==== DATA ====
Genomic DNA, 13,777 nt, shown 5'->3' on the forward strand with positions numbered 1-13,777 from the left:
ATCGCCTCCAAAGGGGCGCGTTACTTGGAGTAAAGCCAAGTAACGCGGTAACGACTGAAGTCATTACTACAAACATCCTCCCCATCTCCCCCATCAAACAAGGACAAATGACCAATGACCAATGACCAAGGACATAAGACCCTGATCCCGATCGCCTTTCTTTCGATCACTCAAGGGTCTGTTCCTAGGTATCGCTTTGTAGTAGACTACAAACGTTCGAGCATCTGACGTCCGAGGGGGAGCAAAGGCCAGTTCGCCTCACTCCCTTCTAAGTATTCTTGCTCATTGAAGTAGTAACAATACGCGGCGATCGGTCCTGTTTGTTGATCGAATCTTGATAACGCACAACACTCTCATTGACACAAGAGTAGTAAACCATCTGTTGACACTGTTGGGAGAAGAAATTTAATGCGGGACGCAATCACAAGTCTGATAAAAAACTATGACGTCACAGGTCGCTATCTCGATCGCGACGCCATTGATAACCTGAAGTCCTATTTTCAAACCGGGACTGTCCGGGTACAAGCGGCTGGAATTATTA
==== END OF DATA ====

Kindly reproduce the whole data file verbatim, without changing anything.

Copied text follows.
Genomic DNA, 13,777 nt, shown 5'->3' on the forward strand with positions numbered 1-13,777 from the left:
ATCGCCTCCAAAGGGGCGCGTTACTTGGAGTAAAGCCAAGTAACGCGGTAACGACTGAAGTCATTACTACAAACATCCTCCCCATCTCCCCCATCAAACAAGGACAAATGACCAATGACCAATGACCAAGGACATAAGACCCTGATCCCGATCGCCTTTCTTTCGATCACTCAAGGGTCTGTTCCTAGGTATCGCTTTGTAGTAGACTACAAACGTTCGAGCATCTGACGTCCGAGGGGGAGCAAAGGCCAGTTCGCCTCACTCCCTTCTAAGTATTCTTGCTCATTGAAGTAGTAACAATACGCGGCGATCGGTCCTGTTTGTTGATCGAATCTTGATAACGCACAACACTCTCATTGACACAAGAGTAGTAAACCATCTGTTGACACTGTTGGGAGAAGAAATTTAATGCGGGACGCAATCACAAGTCTGATAAAAAACTATGACGTCACAGGTCGCTATCTCGATCGCGACGCCATTGATAACCTGAAGTCCTATTTTCAAACCGGGACTGTCCGGGTACAAGCGGCTGGAATTATTA